Print Edition - 2015-06-26 | Oped
Spend it right
- As in Haiti, foreign donors should not bypass the government of Nepal
Jun 25, 2015-
Thursday marked two months since the devastating April 25 earthquake in Nepal, which killed over 8,700 people, left more than 17,000 injured and destroyed half a million houses. According to the official estimate, over eight million people were affected by the earthquake.
The Nepali government was criticised from all quarters for its inefficiency in the immediate aftermath of the quake. Indeed, the government’s performance left a lot to be desired, and apparently it was least prepared to deal with an earthquake of this magnitude. However, we should not underestimate the overwhelming impact of a disaster of this proportion on any governments.
This is not an appropriate time to question the government’s performance and point fingers at it, but a time to lend a hand and assist the state. And though some donors continue to argue that the government is rife with corruption and mismanagement, the Haitian experience has taught us that we should strengthen the government to deal with crisis, instead of weakening it. The sustainability and long-term priorities of relief as well as reconstruction efforts warrant the government to take charge and ownership of the process. Many aid experts and commentators are urging the international community not to ‘make the same mistakes’ they made in Haiti after the January 2010 earthquake.
Sadly, a new contention has surfaced in the aftermath of the quake over relief-distribution and reconstruction mechanism between donor agencies and the Nepali government. Several donor agencies and international non-governmental organisations did not route their support, both cash and in kind, through the government channel citing the incapability of the government. This was despite the fact that the Finance Ministry had made it clear that all funds should be routed through the government channel or the Prime Minister’s Relief Fund.
The government expected to garner the resources required for reconstruction through yesterday’s donor conference. The Post-Disaster Needs Assessment (PDNA) estimated that Nepal’s recovery would require $6.7 billion, roughly a third of the country’s economy.
Although Nepal and Haiti are different in many counts, some parallels can be drawn between the two countries, particularly concerning donors’ financing of reconstruction efforts in the quake’s aftermath. Following are some important lessons from the experiences of Haiti that must be mentioned in the wake of the donor’s conference for their consideration.
Support the government
No one knows a country better than its people and a democratically elected government representing them. Despite the best intention, international agencies and donors cannot replace the state. Similarly, international organisations do not have the same stake in building a community that the locals have. Besides, these organisations and their representatives do not stay forever, while all seasoned development workers know that for aid to work, long-term programmes are needed.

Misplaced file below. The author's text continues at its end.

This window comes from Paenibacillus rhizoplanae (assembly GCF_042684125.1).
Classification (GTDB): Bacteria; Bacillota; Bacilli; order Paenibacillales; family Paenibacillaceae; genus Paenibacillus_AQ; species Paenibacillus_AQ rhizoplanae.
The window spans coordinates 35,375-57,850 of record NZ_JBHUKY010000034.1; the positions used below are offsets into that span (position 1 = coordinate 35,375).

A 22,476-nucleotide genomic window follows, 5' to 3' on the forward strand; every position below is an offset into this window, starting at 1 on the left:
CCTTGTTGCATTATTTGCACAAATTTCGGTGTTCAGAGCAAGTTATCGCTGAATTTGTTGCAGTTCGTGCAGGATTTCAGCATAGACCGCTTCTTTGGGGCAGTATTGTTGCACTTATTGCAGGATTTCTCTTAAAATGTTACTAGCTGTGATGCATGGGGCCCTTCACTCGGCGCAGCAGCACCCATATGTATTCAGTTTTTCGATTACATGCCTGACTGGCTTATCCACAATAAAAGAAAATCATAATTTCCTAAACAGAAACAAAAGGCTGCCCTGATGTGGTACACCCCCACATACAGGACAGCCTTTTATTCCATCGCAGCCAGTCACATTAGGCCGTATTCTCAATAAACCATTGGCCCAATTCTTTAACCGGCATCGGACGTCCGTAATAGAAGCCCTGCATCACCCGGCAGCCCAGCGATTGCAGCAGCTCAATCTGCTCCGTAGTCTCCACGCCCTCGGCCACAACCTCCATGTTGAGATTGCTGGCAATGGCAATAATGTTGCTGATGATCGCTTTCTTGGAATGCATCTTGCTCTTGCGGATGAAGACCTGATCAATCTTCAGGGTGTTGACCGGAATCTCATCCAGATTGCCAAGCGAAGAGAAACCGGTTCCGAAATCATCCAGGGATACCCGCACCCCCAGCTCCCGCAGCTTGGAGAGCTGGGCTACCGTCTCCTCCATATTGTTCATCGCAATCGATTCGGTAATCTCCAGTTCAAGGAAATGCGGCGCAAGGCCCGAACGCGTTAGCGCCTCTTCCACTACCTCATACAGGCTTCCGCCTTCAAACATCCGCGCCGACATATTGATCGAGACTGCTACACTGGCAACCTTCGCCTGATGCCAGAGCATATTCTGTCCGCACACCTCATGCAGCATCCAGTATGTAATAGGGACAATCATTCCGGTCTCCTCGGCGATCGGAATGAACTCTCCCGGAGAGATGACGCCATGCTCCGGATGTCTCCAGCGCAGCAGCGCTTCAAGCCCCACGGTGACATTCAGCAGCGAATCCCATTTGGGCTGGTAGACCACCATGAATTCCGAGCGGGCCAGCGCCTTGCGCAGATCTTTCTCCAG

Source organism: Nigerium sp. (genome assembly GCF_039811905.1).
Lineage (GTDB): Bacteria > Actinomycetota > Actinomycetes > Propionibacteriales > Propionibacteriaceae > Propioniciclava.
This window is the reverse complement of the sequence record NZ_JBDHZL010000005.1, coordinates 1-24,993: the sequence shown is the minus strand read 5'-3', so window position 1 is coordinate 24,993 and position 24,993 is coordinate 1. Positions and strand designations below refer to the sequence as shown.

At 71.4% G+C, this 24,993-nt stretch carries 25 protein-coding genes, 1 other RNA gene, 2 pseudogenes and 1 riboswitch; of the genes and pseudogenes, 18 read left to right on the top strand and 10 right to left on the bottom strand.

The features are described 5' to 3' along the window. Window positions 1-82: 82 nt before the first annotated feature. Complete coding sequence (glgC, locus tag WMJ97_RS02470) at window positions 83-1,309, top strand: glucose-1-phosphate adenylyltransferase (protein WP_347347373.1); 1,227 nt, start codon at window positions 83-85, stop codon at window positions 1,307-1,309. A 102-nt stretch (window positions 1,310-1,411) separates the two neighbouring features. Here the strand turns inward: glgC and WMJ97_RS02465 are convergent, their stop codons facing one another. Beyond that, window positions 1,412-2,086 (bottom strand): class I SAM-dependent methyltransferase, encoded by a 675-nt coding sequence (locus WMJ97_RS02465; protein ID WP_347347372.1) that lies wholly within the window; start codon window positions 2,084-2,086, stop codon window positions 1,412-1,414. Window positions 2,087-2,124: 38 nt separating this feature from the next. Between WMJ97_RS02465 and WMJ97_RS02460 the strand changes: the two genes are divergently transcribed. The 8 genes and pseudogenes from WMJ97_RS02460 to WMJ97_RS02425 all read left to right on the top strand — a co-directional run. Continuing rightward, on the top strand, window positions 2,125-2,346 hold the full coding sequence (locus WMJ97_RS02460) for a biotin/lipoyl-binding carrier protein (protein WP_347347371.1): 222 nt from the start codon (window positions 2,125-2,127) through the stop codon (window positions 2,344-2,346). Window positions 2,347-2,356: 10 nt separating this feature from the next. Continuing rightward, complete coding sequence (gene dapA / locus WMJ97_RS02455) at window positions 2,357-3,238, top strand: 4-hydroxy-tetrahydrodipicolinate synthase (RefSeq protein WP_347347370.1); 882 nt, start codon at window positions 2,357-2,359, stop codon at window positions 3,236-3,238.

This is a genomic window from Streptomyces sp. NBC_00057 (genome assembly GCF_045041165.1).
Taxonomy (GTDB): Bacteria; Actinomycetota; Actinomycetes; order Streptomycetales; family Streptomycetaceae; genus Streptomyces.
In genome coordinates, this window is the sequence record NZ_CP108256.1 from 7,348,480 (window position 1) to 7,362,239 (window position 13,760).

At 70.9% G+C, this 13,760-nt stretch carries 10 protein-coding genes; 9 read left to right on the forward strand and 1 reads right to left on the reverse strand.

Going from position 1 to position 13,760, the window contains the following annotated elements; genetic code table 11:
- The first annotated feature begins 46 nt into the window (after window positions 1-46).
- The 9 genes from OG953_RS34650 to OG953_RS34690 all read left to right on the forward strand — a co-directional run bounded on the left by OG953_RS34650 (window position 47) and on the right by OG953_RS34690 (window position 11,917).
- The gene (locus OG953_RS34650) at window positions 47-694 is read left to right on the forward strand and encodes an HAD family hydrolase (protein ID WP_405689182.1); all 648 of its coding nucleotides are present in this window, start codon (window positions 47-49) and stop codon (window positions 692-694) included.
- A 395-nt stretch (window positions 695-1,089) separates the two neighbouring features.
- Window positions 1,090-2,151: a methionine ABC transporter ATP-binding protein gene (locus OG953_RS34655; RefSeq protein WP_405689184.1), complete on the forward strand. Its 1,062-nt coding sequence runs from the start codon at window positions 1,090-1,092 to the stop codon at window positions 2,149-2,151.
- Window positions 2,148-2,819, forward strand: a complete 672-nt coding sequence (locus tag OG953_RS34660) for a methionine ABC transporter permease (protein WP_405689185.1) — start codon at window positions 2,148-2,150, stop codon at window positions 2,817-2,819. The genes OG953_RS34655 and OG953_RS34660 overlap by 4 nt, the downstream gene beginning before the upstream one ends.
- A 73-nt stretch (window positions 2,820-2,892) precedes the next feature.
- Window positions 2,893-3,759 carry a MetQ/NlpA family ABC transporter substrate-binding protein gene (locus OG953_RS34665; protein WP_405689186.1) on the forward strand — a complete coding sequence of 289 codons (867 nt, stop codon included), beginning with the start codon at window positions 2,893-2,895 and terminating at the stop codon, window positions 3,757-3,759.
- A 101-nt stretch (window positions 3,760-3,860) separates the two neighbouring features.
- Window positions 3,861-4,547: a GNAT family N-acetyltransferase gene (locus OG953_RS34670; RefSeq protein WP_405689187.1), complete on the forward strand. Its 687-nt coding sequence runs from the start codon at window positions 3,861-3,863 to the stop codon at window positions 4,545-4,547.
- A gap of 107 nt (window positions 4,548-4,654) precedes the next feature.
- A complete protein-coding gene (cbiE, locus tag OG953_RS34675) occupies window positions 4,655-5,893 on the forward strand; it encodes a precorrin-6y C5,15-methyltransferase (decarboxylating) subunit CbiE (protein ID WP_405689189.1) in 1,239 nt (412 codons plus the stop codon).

Unlike in Haiti, foreign donors should not bypass the Nepali people and the government while carrying out their development efforts. They should be actively involved in key decisions regarding how this fund is to be spent, and they work closely with Nepali authorities, NGOs and other organisations irrespective of their perceived limitations. Local NGOs must be encouraged to work with the government to ensure they have the right system in place to coordinate efforts effectively, supporting them to prevent pitfalls such as corruption and to facilitate the delivery of the right support to those who need it most urgently.
Jobs are crucial
It is important to issue contracts to local businesses and experts, not international companies, as much possible to ensure that the lessons gleaned from reconstruction stay within the country and jobs are created for the local people. Experiences of other countries show that half of the aid money meant for the victims never reaches the recipients, because it is often spent on administrative costs. According to some Haitian aid workers, the country received a mere 38 percent, or $732.5 million, excluding debt relief, of the donor dollars promised for 2010.
This is something that needs to be avoided in our country. People are in need of gainful employment after a devastating disaster more than ever and putting them to work on tasks of reconstruction and rebuilding is very important. If the government and donors focus on the singular task of ensuring jobs for the survivors, reconstruction could be a success in Nepal.
There is hope
The impact of each disaster is different depending on the socio-cultural, political and economic context of the country. Surprisingly, this crisis brought the Nepali people together with a spontaneous outpouring of concern and support from both inside and outside the country. More importantly, the voluntary support provided by our youth in the aftermath of the earthquake has instilled optimism and hope in others. They not only helped to restore the faith in goodness and humanity of the youth, but also assured a sound future for Nepal. There is no doubt that if this spirit is retained it will create pressure to perform on those who hold the mandate for the reconstruction and development of this country.
Malla-Dhakal has over 17 years of experience with Canadian, British, Australian and American aid agencies
Published: 26-06-2015 07:53